Chapter

Power and Order in Other Chinese Traditions

Christopher A. Ford

in The Mind of Empire

Published by University Press of Kentucky

Published in print April 2010 | ISBN: 9780813192635
Published online September 2011 | e-ISBN: 9780813135519 | DOI: http://dx.doi.org/10.5810/kentucky/9780813192635.003.0005
Power and Order in Other Chinese Traditions

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This chapter examines the conceptions of statecraft and international order in the ancient Chinese traditions of Taoism, Buddhism, Legalism, and bingjia, and how these impact the social and political philosophy of modern China as it relates to the rest of the world. It is shown that the Chinese intellectual tradition is suffused with a monist political ideology that conceives of international order in fundamentally hierarchical terms and idealizes interstate order as tending toward universal hegemony or actual empire. Hence, it lacks a meaningful concept of coequal, legitimate sovereignties pursuant to which states may coexist over the long term in nonhierarchical relationships. With the exception of Buddhism, such conceptions of international order may be seen in all the major philosophical currents that are examined. In a country as obsessed as China is with canonical texts and the present-day legitimacy that literary-historical precedent is felt to convey, this legacy of hierarchical assumptions about international order may also provide cause for concern to students of modern-day international relations.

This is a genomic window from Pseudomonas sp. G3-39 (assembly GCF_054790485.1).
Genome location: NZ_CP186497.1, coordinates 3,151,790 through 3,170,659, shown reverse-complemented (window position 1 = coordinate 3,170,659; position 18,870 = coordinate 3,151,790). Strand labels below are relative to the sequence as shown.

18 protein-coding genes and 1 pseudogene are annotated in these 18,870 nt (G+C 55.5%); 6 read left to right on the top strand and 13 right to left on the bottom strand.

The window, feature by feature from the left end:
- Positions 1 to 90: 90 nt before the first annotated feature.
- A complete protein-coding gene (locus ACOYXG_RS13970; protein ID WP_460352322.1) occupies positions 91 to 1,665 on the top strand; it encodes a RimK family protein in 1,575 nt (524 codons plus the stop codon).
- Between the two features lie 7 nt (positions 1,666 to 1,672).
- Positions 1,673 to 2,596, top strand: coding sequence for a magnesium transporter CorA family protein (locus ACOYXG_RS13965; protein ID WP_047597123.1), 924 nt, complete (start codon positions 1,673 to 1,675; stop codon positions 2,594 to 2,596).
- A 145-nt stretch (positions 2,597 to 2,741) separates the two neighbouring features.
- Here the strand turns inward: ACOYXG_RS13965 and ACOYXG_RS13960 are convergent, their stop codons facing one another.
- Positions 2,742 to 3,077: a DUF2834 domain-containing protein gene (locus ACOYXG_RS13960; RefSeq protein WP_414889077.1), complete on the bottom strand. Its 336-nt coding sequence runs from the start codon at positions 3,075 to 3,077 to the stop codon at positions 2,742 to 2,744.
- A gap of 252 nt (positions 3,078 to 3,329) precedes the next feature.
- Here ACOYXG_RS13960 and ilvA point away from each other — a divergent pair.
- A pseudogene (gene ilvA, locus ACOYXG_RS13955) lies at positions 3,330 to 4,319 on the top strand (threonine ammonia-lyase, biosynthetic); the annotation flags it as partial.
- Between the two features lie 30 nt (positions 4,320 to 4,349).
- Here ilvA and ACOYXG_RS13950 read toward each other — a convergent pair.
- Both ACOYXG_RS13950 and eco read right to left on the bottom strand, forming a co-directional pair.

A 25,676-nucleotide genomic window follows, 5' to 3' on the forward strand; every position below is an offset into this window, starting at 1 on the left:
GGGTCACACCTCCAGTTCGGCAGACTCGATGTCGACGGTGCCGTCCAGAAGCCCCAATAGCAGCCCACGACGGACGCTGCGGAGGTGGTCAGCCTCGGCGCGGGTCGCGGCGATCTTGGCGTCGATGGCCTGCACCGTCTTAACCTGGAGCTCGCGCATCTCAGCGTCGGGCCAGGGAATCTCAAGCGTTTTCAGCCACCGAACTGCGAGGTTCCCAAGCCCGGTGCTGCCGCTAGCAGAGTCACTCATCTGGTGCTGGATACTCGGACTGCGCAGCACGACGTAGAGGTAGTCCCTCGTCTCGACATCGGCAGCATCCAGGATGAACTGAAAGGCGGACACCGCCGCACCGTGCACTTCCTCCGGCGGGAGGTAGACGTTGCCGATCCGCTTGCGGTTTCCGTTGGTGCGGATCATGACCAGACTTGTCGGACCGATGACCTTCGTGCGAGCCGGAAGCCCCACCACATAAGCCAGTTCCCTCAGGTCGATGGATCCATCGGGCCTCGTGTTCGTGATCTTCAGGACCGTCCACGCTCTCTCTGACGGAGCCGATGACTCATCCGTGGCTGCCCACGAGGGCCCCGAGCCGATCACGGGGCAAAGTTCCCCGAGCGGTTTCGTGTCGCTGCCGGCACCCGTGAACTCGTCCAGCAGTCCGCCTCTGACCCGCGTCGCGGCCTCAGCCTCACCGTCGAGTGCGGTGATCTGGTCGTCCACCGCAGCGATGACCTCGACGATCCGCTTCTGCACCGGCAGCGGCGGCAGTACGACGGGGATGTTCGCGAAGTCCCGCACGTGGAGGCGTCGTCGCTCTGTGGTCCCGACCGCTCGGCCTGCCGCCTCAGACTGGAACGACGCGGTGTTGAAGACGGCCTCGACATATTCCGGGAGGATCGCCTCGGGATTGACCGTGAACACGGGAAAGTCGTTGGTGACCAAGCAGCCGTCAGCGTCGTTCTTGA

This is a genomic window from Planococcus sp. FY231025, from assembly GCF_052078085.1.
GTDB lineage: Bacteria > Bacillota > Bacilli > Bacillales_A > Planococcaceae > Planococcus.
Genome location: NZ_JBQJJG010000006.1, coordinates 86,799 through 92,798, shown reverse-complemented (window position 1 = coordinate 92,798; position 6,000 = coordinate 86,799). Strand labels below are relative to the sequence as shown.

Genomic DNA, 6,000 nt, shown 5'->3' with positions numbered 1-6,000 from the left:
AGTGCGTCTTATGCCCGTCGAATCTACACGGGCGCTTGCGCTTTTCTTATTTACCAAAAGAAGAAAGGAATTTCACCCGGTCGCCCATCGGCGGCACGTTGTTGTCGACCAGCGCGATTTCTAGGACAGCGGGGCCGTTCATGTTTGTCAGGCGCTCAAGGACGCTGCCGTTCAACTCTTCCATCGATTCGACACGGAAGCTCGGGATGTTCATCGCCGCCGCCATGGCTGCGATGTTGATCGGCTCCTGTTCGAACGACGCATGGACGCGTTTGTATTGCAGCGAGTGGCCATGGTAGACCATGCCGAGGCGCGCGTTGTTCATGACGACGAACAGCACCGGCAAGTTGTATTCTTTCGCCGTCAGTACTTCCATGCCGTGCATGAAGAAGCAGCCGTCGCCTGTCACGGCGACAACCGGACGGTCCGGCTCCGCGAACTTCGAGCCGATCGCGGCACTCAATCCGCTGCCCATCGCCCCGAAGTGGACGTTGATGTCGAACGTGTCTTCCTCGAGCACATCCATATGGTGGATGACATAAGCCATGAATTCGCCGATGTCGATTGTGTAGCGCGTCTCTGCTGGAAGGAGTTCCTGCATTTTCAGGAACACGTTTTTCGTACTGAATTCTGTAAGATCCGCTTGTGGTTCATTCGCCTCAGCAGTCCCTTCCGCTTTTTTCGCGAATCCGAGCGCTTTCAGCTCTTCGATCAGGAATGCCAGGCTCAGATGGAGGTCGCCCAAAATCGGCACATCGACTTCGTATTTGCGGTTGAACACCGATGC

Keywords: China; statecraft; international order; ancient Chinese traditions; Taoism; Buddhism; Legalism; bingjia; intellectual tradition; political ideology

Chapter.  7757 words. 

Subjects: International Relations

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